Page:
Life Cycle Methods
A React Component has a set of so called life cycle methods. They are a set of pre defined methods that are called when certain criteria are met. In the react world we use the terms “mounting” and “umounting”, it simply means mounted into to the DOM. Kind of like when you mount or unmount a disk.
There are five categories of life cycle methods: mounting, unmounting, error handling and other. All of them follow a naming convention that makes a lot of sense once you get used to it. If it contains “will” it will be called before and if it contains “did” it will be called after.
contructor(). This is technically not a react method, but rather the same method all classes has. It is what is called when an instance of the class is initiated. This is the place you will set the inital state, bind various methods and so on. I usually also fetch data in the constructor. It takes props as its only argument. </p> <p> componentWillMount(). This is the method that is called right before, rendering. It doesn’t trigger a re-render if you change state. </p> <p> render(). The render method is the only “required” method in a component. This is where you write what will be the output from the component. </p> <p> componentDidMount(). This method is called right after it is done rendering. If you don’t want to have your code for fetching data from backend in your constructor, then this is a good option. This is where I had them before I discovered class-based components. </p>
componentWillReceiveProps(nextProps) is called when your component recieve new props. It is very useful if, for example you need to change something in state, when the properties change. For example you have a “Edit Blog Post” component, the id comes by props and you need to change the state for the new post. </p> <p> shouldComponentUpdate(nextProps, nextState). This is a method called when react want to update, because state or props changed. You can use it to control if your component should update or not. It won’t update if you return false. To use this method should be a last resort, and I would make sure everything else is optimized, including using PureComponent instead of Component as a base before using this. And don’t do soemthing dumb like comparing with JSON.stringify in it… </p> <p> componentWillUpdate(nextProps, nextState) this is called right before an update. </p> <p> componentDidUpdate(prevProps, prevState) this is called right after an update. </p>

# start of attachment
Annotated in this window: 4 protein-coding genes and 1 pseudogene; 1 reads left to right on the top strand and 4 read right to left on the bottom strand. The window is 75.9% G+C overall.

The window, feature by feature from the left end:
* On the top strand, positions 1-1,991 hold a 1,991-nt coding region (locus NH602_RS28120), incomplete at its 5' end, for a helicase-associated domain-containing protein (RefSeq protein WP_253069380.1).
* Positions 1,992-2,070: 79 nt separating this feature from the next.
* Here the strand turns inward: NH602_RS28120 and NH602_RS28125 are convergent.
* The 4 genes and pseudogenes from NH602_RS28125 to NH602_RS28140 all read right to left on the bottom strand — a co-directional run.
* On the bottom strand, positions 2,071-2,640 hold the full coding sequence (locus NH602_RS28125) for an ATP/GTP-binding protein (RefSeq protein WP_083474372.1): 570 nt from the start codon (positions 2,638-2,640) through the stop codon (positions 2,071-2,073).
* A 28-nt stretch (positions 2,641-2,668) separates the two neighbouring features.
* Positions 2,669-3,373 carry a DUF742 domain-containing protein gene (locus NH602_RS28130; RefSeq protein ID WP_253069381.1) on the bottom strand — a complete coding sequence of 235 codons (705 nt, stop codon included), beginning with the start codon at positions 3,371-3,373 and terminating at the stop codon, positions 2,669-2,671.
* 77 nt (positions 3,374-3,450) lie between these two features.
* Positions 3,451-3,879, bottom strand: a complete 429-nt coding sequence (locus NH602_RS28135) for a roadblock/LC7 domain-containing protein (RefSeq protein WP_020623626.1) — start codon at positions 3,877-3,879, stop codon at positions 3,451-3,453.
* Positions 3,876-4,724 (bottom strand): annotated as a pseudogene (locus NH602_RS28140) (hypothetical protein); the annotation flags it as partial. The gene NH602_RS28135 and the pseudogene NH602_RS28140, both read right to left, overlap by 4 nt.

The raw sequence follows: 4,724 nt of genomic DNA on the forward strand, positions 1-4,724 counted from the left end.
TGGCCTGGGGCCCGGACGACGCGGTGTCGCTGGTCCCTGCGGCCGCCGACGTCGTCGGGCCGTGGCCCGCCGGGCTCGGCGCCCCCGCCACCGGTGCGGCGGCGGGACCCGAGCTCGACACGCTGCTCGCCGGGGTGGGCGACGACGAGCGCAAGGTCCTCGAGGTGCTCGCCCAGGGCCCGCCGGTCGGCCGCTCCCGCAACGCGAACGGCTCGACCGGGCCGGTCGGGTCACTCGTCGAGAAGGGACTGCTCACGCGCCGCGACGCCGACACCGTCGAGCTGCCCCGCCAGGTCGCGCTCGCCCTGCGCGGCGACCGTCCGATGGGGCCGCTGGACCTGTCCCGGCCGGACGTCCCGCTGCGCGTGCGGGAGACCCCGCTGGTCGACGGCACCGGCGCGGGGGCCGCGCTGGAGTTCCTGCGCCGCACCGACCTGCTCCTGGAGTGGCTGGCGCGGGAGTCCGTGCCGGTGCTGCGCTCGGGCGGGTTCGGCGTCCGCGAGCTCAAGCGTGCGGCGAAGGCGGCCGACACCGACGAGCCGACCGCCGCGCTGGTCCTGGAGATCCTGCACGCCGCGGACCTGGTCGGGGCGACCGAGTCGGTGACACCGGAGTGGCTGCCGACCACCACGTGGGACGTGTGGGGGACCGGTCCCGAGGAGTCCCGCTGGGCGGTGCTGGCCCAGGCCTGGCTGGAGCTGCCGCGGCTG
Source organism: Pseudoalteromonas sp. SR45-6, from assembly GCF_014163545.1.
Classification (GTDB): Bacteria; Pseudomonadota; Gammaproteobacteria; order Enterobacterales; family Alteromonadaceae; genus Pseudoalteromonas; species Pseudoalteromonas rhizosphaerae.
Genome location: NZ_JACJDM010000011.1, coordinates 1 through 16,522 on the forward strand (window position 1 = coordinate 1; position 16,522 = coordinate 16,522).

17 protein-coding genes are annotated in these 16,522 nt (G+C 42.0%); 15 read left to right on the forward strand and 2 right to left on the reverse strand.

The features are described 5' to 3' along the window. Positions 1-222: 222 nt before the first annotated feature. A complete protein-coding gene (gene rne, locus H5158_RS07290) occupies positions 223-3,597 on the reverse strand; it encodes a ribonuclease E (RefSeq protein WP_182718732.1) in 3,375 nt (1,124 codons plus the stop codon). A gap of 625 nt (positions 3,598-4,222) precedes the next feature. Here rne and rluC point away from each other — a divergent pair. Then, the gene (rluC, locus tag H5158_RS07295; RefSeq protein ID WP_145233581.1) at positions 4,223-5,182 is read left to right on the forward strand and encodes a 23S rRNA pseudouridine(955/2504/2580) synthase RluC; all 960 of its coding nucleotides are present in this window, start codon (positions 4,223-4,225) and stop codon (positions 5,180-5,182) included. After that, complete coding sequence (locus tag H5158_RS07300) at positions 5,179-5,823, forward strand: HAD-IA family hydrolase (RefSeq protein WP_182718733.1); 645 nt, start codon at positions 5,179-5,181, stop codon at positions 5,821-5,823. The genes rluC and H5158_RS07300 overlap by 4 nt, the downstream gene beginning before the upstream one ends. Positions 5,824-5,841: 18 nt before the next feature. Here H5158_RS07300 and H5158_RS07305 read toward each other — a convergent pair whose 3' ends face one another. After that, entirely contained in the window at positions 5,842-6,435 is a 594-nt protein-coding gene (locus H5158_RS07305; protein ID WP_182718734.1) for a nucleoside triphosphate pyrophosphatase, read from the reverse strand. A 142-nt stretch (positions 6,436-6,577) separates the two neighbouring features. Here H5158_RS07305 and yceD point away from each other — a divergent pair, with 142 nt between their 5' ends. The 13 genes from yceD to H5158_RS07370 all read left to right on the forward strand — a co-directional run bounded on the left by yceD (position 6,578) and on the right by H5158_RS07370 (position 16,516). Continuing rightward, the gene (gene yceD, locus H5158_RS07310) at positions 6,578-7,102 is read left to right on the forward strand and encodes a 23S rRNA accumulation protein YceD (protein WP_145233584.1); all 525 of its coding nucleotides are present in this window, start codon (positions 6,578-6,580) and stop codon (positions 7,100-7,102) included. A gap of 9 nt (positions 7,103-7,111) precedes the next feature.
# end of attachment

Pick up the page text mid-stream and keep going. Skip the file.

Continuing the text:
componentWillUnmount() is called right before your component is removed. Do any required cleanup etc here.
The two pairs are kind of the same, you can’t call setState or anything in any of them, because that would be a incredibly dumb infinite loop. willMount is only called before the first render, and willUpdate is called before every render after the first; and the same goes for didMount / didUpdate, the only difference is that it is called after. </p> <p> I almost never use them, but you use them if you need to do something in the DOM before or after render. Like hooking up or down some jQuery stuff for example. </p>
componentDidCatch(error, info) was a very welcomed addition to React 16. If a exception is thrown in any component in it or anywhere under it, this method is called. This means that it is much easier to display a “Something went to shit” message and to collect errors with react. The old way used to be a white screen and a error in the console. Which was terrible.
Then we have two methods left, setState and forceUpdate; I’m not going to talk more about setState, because we have covered it pretty well. forceUpdate on the other hand is a method where you can force React to re-render. </p> <p> forceUpdate is a interesting beast. And while I see that there might be a need for it, I have never had it. This is one of the areas where I’m left with “are you sure there isn’t something else that is wrong here” feeling. </p>
The life cycle methods in React are very powerful, and you can use them to do more or less anything. A good advice from someone who has made more or less any mistake in the book: don’t override the update life cycle stuff unless you have to.